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Korean Circ J. 2000 Apr;30(4):424-432. Korean. Original Article.
Cha KS , Kim MH , Kim JS .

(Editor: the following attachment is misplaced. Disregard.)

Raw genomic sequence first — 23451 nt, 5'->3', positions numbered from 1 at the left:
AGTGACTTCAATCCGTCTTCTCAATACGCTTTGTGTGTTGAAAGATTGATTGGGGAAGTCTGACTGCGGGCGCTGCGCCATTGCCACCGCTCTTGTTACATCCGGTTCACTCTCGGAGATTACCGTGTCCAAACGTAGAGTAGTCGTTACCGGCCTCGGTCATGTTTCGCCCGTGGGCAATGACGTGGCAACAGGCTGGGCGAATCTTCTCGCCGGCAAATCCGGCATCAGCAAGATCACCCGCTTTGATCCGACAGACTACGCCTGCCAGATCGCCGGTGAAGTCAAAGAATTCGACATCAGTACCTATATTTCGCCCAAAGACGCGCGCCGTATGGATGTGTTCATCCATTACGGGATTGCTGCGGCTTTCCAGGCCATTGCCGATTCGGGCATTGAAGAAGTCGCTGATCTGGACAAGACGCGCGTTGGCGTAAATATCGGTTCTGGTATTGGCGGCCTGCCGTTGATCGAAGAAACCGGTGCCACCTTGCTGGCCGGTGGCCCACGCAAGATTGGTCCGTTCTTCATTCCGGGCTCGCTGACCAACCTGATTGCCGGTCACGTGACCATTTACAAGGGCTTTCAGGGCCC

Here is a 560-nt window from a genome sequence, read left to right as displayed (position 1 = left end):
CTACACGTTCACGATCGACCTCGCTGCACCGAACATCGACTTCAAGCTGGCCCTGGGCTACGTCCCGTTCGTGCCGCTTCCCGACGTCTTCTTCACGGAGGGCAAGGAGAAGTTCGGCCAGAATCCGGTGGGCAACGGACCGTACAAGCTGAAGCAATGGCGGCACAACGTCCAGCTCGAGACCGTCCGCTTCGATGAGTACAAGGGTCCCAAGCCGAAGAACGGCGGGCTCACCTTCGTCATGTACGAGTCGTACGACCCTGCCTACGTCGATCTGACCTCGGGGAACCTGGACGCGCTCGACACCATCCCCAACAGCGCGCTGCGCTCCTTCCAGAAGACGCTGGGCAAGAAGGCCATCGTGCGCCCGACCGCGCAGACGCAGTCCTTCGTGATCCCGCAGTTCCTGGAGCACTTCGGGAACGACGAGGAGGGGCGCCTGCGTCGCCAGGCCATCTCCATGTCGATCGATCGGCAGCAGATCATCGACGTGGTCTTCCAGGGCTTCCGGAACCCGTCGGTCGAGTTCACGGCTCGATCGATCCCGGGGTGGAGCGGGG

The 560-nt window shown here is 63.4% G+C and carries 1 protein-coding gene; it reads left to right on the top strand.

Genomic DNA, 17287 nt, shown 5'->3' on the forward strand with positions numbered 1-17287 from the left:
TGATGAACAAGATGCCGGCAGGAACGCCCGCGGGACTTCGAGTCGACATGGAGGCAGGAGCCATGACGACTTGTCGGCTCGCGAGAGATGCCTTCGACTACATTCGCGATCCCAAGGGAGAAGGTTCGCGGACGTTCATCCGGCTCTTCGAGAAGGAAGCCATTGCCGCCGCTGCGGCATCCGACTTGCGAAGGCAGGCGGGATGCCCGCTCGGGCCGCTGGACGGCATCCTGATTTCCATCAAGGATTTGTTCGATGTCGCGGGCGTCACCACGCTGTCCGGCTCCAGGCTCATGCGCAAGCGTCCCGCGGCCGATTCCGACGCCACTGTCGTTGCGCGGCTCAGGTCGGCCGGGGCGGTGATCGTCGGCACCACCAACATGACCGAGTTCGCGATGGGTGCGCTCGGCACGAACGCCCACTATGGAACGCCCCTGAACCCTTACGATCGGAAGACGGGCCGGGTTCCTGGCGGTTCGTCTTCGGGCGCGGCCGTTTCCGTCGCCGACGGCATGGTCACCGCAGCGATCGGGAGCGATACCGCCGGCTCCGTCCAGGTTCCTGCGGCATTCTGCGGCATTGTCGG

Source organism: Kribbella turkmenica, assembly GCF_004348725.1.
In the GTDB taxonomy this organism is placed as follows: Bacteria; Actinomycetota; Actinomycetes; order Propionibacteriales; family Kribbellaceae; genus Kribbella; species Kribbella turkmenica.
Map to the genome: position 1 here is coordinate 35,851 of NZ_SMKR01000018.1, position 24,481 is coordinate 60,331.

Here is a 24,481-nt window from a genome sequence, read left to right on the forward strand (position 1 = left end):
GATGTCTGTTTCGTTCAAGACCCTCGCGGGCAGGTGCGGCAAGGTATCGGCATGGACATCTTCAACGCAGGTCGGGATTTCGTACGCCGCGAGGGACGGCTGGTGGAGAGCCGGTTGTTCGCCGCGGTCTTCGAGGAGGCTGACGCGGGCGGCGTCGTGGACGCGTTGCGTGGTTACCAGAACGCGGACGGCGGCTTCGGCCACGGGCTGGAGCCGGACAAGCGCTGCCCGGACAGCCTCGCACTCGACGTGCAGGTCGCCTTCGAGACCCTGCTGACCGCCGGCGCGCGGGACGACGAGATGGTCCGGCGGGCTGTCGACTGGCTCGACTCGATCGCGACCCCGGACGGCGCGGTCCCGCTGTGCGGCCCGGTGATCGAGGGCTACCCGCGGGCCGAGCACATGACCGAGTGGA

BACKGROUND: Carotid artery stenosis is not infrequently associated with coronary artery disease. However, the technique performing selective carotid angiography is not established during right transradial coronary angiography. We investigated the reliability and safety of selective carotid angiography from the right transradial approach. MATERIALS AND METHODS: Following right transradial coronary angiography, selective carotid angio-graphy was performed using a 5 Fr Simmons-2 catheter in 103 patients (59+/-8 years [range, 18-80], 78 males). Ninety five (92%) patients had significant coronary artery disease. Subclavian and innominate arteries were moderately tortuous in 25 (24%) patients and aortic arch was elongated, more vertically oriented in 20 (19%). After forming a loop in ascending (n=65, 63%) or descending (n=38, 37%) aorta, the catheter was withdrawn and rotated counterclockwise to engage its tip in left carotid artery and innominate artery subsequently. After the catheter tip was adjusted at each ostia of carotid arteries, contrast material was delivered. In 63 (61%) patients, the procedures were performed on outpatient basis. RESULTS: Bilateral selective carotid angiography was successfully performed in 101 (98%) patients. In two patients with severely tortuous subclavian artery, the catheter was not engaged selectively in left carotid artery. The image quality of the angiograms performed by manual injection was determined satisfactory. Significant carotid stenosis was found in 17 (17%) patients. There were no complications, including thromboembolism and arterial dissection. CONCLUSION: Selective carotid angiography can be performed reliably and safely using a 5 Fr Simmons catheter from the right transradial approach. This technique is useful for evaluation of isolated or associated carotid artery stenosis from the right transradial approach.

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